Sin Crucifixion

Cru·ci·fy: to put to death by nailing hands or wrists and feet to a cross; to destroy the power of: mortify; to treat cruelly; torment.

We crucify sin or sin crucifies us.

Sin…what sin? That’s what I thought too. Jesus recently decided to turn on the light in my soul, exposing the dirtiness of an attic. Then, he took inventory. Idolatry? Check. Envy? Check. Selfishness and pride? Check. Guilty as found.

Yet I am not writing about confession. I am writing about crucifixion. Much lighter topic, right?

Sin destroys our life and kills our soul. Take the newspaper and read through the articles—I know, it’s depressing because it records the consequences of sin and who wants to dwell on that? Now, let me continue on in my dwelling…as you read through the articles, name the sin that preceded that result. Hate, greed, pride, adultery, selfishness, envy, lust…the list will go on. Please don’t do this judgmentally. We are just as guilty as everyone who’s been caught or had their sin displayed on paper or in a black box. The point is that it does destroy. It destroys relationships, dreams, hopes, families, blessings, opportunities, marriages, health, purity, love, life. Without Jesus, it condemns us to hell.

Before sin destroys, it deceives. Isn’t life all about partying in college, climbing the ladder at others’ expense in the workplace, keeping up with the Jones’? And once we fall for its deception, we fall in its destruction.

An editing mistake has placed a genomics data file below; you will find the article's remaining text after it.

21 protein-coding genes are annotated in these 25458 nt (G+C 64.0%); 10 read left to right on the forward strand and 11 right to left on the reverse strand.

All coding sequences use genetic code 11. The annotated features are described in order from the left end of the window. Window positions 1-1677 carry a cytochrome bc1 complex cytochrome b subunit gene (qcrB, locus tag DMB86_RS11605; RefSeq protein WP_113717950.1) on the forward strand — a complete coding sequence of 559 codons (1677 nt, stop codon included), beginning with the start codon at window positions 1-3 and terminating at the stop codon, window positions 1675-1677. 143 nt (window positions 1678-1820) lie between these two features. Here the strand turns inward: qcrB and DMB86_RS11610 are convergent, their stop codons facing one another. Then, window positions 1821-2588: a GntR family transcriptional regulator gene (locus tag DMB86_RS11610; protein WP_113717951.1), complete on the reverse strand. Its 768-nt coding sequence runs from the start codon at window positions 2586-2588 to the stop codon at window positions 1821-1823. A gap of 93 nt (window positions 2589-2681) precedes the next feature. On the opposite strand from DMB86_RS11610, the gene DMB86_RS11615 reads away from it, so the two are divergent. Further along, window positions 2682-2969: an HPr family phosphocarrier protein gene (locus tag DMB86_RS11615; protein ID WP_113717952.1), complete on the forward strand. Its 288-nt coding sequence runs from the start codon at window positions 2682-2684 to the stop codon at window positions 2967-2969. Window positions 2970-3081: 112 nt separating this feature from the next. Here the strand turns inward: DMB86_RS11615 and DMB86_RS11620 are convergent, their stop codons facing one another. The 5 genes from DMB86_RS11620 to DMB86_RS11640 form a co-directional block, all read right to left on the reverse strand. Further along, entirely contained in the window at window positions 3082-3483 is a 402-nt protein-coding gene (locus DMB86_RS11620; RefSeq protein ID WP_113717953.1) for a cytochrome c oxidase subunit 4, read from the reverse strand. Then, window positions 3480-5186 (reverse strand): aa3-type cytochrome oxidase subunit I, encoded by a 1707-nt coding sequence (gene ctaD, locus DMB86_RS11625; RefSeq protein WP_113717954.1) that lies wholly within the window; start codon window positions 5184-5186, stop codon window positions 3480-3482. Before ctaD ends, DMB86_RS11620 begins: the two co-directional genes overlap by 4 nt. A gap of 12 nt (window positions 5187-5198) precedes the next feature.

But the one who deceives and destroys us has already been destroyed by a Victor. And when we stand on the Victor’s side of the field, we share in the victory of salvation and our accuser, deceiver and destroyer can no longer condemn us to destruction. Jesus is our victor.

But to share fully in His victory, we must also share in His death. To not be crucified by sin, we must crucify sin.

Mark 10:38 says “But Jesus said to them, ‘You do not know what you ask. Are you able to drink the cup that I drink, and be baptized with the baptism that I am baptized with?’” In this text, cup can refer to one’s lot or experience[1] and baptism can refer to the immersion of calamities or afflictions[2]. Jesus was referring to His death, and He goes on to say that they will surely drink of His cup and be baptized in His baptism. Then in Romans 6, this discussion of baptism in reference to His death is continued. Basically, if we are in Christ, our sins were nailed to that cross and we must keep them there, otherwise we will continue in the destruction of those sins. Jesus died to sin once and for all, and as we share in this baptism, we too must die to sin.

I encourage you to read through Romans 6 and replace the word “sin” with your sin of choice and the words “we” with your name. Personalize it for a whole new understanding of sin and our lives.

The choice is mine; the choice is yours. And it is a daily choice as we take up our cross and follow Him. Is it easy? No…neither was Jesus’ death for sin upon the cross. But it is a choice. Will you crucify your selfishness, envy, lust, pride, gossip, bitterness, anger to the cross today? Or will sin crucify you in destruction? Be blessed as you put to death the old and walk in the newness of life.




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